// Calculate sprite width and height
_spriteWidth = sprite_get_width(_sprite);
_spriteHeight = sprite_get_height(_sprite);
// If not stretched, calculate number of sprite repetitions
if (!_stretched) {
_width += _width mod _spriteWidth;
_height += _height mod _spriteHeight;

_tileWidth = ((_width - _spriteWidth * 2) / _spriteWidth);
_tileHeight = ((_height - _spriteHeight * 2) / _spriteHeight);
}

If the panel width provided is 95 and the sprite width is 10, this code will add 5 to the total width. Following that, it’s then calculated the number of times the center slices have to be repeated to complete the panel ( _tileWidth and _tileHeight).

Now we can actually start drawing the slices. I’m not going to explain each one of the slices in detail, but basically if the panel is stretched we are just calculating the x and y and the distance that the slice is going to be stretched over.

If the panel is tiled we use a for loop to draw the same slice repeatedly in the correct place.

Top Left

// Top Left
draw_sprite(_sprite, 0, _x, _y);

Top Center

// Top Center
if (_stretched) {
draw_sprite_stretched(_sprite, 1, _x + _spriteWidth, _y, _width - _spriteWidth*2, _spriteHeight);
} else {
for (var _xPos = 1; _xPos <= _tileWidth; _xPos++) {
draw_sprite(_sprite, 1, _x + (_xPos * _spriteWidth), _y);
}
}

Top Right

// Top Right
draw_sprite(_sprite, 2, _x + _width - _spriteWidth, _y);

Middle Left

// Middle Left
if (_stretched) {
draw_sprite_stretched(_sprite, 3, _x, _y + _spriteHeight, _spriteWidth, _height - _spriteHeight*2);
} else {
for (var _yPos = 1; _yPos <= _tileHeight; _yPos++) {
draw_sprite(_sprite, 3, _x, _y + (_yPos * _spriteHeight));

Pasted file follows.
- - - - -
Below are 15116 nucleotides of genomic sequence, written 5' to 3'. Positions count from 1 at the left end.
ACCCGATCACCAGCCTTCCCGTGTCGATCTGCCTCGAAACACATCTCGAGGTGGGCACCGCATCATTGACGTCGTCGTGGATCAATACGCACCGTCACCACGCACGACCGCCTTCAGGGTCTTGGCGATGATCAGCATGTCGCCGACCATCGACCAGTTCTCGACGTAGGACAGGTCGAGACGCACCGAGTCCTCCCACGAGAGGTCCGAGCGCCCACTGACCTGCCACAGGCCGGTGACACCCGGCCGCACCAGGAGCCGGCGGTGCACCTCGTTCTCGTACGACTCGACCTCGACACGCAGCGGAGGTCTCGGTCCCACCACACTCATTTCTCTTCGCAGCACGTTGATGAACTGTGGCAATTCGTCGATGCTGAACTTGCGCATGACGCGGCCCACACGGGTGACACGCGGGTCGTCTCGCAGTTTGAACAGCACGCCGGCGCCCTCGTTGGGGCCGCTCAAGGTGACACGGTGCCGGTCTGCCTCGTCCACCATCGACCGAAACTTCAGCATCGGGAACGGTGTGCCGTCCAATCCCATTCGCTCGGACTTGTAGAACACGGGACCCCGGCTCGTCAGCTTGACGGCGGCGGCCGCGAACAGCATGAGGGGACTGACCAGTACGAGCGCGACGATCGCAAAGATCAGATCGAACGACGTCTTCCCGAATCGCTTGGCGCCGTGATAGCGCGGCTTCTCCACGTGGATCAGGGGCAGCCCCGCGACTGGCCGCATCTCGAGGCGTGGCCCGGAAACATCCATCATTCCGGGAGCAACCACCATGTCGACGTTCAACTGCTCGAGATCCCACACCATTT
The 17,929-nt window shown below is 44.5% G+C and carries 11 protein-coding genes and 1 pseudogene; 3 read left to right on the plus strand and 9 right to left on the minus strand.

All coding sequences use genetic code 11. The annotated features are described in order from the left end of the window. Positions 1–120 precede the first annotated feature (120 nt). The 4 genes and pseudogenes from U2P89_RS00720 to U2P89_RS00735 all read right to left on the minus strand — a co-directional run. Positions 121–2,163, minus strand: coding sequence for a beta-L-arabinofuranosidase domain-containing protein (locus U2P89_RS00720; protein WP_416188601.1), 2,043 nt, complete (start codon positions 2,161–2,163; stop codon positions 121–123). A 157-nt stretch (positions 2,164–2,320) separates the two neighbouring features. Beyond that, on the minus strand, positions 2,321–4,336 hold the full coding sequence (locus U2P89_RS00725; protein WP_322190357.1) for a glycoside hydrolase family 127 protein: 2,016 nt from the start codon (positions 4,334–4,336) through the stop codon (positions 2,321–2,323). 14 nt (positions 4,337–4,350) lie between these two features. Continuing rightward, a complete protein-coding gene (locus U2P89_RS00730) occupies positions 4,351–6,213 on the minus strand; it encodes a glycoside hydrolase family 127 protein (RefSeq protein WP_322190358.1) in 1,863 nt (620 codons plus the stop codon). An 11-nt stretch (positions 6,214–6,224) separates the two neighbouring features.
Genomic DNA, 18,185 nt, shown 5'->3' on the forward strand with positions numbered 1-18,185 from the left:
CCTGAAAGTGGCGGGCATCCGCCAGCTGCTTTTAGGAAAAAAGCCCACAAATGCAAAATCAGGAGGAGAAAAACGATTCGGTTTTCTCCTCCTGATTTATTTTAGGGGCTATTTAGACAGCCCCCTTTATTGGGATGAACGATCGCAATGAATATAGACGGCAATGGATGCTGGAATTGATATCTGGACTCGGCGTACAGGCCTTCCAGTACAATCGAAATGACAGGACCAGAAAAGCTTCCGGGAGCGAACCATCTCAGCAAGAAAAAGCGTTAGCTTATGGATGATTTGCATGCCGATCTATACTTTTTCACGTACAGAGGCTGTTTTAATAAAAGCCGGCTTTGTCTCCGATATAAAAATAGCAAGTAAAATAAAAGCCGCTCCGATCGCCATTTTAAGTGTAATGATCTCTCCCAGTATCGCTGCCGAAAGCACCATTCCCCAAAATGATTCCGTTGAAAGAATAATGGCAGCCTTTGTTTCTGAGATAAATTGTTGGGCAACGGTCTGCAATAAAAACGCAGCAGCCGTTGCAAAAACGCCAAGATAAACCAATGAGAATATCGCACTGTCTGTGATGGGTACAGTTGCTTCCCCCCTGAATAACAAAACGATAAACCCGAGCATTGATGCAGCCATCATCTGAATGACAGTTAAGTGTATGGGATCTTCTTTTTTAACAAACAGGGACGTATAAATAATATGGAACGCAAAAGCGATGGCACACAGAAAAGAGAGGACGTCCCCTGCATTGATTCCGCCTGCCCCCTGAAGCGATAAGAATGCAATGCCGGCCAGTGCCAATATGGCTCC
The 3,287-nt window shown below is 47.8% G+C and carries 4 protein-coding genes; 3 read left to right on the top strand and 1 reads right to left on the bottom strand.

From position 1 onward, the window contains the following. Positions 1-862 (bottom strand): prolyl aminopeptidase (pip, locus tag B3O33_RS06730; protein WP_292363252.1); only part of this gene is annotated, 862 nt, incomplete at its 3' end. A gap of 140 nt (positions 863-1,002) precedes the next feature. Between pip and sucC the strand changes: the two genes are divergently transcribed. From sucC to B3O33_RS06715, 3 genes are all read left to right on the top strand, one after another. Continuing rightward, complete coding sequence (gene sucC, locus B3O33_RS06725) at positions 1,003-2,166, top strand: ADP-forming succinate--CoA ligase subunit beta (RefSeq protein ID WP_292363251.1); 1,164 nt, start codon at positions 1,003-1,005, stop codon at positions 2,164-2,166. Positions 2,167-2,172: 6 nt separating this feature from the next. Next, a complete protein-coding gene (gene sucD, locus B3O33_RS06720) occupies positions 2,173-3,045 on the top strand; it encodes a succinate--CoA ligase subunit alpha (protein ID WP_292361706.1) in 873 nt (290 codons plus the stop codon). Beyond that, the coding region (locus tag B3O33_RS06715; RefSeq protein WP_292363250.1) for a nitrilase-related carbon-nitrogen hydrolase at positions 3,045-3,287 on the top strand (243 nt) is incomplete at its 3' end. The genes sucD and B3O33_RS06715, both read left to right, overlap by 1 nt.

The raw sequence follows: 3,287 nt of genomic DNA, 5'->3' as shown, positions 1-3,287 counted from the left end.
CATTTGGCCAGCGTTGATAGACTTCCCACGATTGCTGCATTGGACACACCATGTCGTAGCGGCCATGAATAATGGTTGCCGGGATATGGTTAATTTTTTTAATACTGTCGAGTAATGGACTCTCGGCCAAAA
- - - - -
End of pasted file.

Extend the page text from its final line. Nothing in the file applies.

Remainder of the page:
}
}

Middle Center

// Middle Center
if (_stretched) {
draw_sprite_stretched(_sprite, 4, _x + _spriteWidth, _y + _spriteHeight, _width - _spriteWidth*2, _height - _spriteHeight*2);
} else {
for (var _xPos = 1; _xPos <= _tileWidth; _xPos++) {
for (var _yPos = 1; _yPos <= _tileHeight; _yPos++) {
draw_sprite(_sprite, 4, _x + (_xPos * _spriteWidth), _y + (_yPos * _spriteHeight));
}
}
}

Middle Right

// Middle Right
if (_stretched) {
draw_sprite_stretched(_sprite, 5, _x + _width - _spriteWidth, _y + _spriteHeight, _spriteWidth, _height - _spriteHeight*2);
} else {
for (var _yPos = 1; _yPos <= _tileHeight; _yPos++) {
draw_sprite(_sprite, 5, _x + _width - _spriteWidth, _y + (_yPos * _spriteHeight));
}
}

Bottom Left

// Bottom Left
draw_sprite(_sprite, 6, _x, _y + _height - _spriteHeight);

Bottom Center

// Bottom Center
if (_stretched) {
draw_sprite_stretched(_sprite, 7, _x + _spriteWidth, _y + _height - _spriteHeight, _width - _spriteWidth*2, _spriteHeight);
} else {
for (var _xPos = 1; _xPos <= _tileWidth; _xPos++) {
draw_sprite(_sprite, 7, _x + (_xPos * _spriteWidth), _y + _height - _spriteHeight);
}
}

Bottom Right

// Bottom Right
draw_sprite(_sprite, 8, _x + _width - _spriteWidth, _y + _height - _spriteHeight);

Optimizing the script

Thanks to Michael Cazzarolli, who left a comment below, we have a greatly optimized version of the script, putting a bunch of IFs and FORs together.

Follow this link to get the optimized version: https://pastebin.com/nCSNm6Sz


So, this is the entire script. Pretty simple, right? If you have any questions feel free to contact me at my Twitter or Itch.io page.

If you’re interested in more tutorials I have another about creating a Random Maze Generator. Check it out!

Thanks!